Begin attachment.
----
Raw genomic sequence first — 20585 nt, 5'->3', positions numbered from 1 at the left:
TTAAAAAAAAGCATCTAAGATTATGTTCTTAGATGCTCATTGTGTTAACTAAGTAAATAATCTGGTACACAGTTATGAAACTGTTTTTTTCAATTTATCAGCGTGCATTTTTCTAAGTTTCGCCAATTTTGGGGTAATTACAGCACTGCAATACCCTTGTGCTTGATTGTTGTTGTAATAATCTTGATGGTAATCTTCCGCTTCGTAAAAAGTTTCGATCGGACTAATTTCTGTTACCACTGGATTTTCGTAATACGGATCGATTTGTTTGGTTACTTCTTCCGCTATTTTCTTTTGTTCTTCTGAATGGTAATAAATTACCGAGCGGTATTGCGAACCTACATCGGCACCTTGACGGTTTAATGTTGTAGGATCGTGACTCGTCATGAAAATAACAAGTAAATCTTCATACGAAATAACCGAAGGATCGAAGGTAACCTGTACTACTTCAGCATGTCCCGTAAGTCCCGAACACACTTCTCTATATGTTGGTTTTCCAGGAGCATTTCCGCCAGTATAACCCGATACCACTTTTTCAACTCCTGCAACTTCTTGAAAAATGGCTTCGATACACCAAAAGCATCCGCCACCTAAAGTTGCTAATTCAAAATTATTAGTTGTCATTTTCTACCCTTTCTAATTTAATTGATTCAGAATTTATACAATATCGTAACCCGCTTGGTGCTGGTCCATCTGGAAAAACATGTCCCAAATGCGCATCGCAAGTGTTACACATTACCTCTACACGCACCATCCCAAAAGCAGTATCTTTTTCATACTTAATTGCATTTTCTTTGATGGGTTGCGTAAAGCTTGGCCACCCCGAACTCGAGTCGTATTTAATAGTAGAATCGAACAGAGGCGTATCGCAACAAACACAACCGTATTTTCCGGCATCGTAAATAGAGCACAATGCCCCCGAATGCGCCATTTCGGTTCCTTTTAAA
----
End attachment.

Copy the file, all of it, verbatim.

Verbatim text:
Raw genomic sequence first — 20585 nt, 5'->3', positions numbered from 1 at the left:
TTAAAAAAAAGCATCTAAGATTATGTTCTTAGATGCTCATTGTGTTAACTAAGTAAATAATCTGGTACACAGTTATGAAACTGTTTTTTTCAATTTATCAGCGTGCATTTTTCTAAGTTTCGCCAATTTTGGGGTAATTACAGCACTGCAATACCCTTGTGCTTGATTGTTGTTGTAATAATCTTGATGGTAATCTTCCGCTTCGTAAAAAGTTTCGATCGGACTAATTTCTGTTACCACTGGATTTTCGTAATACGGATCGATTTGTTTGGTTACTTCTTCCGCTATTTTCTTTTGTTCTTCTGAATGGTAATAAATTACCGAGCGGTATTGCGAACCTACATCGGCACCTTGACGGTTTAATGTTGTAGGATCGTGACTCGTCATGAAAATAACAAGTAAATCTTCATACGAAATAACCGAAGGATCGAAGGTAACCTGTACTACTTCAGCATGTCCCGTAAGTCCCGAACACACTTCTCTATATGTTGGTTTTCCAGGAGCATTTCCGCCAGTATAACCCGATACCACTTTTTCAACTCCTGCAACTTCTTGAAAAATGGCTTCGATACACCAAAAGCATCCGCCACCTAAAGTTGCTAATTCAAAATTATTAGTTGTCATTTTCTACCCTTTCTAATTTAATTGATTCAGAATTTATACAATATCGTAACCCGCTTGGTGCTGGTCCATCTGGAAAAACATGTCCCAAATGCGCATCGCAAGTGTTACACATTACCTCTACACGCACCATCCCAAAAGCAGTATCTTTTTCATACTTAATTGCATTTTCTTTGATGGGTTGCGTAAAGCTTGGCCACCCCGAACTCGAGTCGTATTTAATAGTAGAATCGAACAGAGGCGTATCGCAACAAACACAACCGTATTTTCCGGCATCGTAAATAGAGCACAATGCCCCCGAATGCGCCATTTCGGTTCCTTTTAAA